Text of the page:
Usual care Subjective happiness
scale
Intervention group sig-
nificantly improved
happiness level after
8-week PA program
while control group
did not
Yook etal. (2017),
Korea
Non-randomized Primary school
students, mean
age = 10.98
46 40min of yoga,
running activity or
Kin-Ball, 1×/week,
8weeks
Regular activities Psychological well-
being scale
Intervention group sig-
nificantly improved
happiness level after
8-week PA program
while control group
did not
A Systematic Review oftheRelationship Between Physical Activity…
1 3
6months. McAuley etal. (2000) found that happiness level significantly improved in
both aerobic exercise group and stretching exercise group after 6-month intervention
and there was no difference in the change of happiness between the two groups.
Two RCTs examining the effects of stretching, balancing exercises in older adults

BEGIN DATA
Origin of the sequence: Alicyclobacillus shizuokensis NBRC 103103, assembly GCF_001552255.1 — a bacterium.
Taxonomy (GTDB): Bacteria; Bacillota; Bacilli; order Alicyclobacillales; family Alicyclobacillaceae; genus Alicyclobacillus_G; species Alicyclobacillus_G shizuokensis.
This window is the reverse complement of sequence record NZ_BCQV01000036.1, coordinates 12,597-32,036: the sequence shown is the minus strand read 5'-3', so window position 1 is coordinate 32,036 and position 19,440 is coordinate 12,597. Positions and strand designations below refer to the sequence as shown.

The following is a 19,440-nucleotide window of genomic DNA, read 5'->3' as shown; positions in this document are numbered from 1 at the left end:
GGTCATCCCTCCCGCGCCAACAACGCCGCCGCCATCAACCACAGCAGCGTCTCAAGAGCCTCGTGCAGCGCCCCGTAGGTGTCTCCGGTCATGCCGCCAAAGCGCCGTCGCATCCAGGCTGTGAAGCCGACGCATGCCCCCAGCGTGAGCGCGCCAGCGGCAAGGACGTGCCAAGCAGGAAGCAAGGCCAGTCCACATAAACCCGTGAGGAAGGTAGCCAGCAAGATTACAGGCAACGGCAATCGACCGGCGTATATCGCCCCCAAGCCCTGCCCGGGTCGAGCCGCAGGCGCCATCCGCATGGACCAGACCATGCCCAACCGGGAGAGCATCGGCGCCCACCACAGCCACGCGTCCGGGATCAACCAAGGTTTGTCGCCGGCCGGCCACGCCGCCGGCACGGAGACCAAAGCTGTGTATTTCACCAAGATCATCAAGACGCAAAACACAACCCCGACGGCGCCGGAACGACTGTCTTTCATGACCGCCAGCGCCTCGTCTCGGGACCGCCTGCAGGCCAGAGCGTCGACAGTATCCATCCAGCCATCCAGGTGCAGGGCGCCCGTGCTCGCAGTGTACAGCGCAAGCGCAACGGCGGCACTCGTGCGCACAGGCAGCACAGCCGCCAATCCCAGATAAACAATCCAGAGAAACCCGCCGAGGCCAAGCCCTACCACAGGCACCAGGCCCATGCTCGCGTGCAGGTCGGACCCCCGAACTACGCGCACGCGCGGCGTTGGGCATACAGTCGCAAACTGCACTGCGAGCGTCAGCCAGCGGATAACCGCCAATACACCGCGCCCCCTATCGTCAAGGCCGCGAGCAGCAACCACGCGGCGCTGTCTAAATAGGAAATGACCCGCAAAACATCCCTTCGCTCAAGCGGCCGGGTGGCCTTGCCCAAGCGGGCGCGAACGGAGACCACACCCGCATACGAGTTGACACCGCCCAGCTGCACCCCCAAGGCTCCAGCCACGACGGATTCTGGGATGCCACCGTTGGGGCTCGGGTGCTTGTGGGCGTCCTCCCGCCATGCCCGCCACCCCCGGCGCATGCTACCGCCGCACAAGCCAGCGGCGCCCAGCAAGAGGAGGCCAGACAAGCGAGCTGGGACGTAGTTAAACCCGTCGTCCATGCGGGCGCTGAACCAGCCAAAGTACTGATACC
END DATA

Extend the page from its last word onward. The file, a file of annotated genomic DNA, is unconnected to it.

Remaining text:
reported beneficial effects of PA on happiness. Specifically, Khazaee-Pool etal. (2015)
conducted 30-min stretching and balance exercise with 3 times per week for 8 weeks
among older adults aged 65–89 years. This study found that intervention group signifi-
cantly increased happiness level after 8-week while non-intervention group did not. Like-
wise, Tse etal. (2014) found that 8-week stretching and balancing exercises intervention,
with 60min each time and one time per week, significantly improved happiness level in
intervention group but not in usual care group among older adults living in nursing homes.
Besides the RCTs, two non-randomized studies have investigated the effects of PA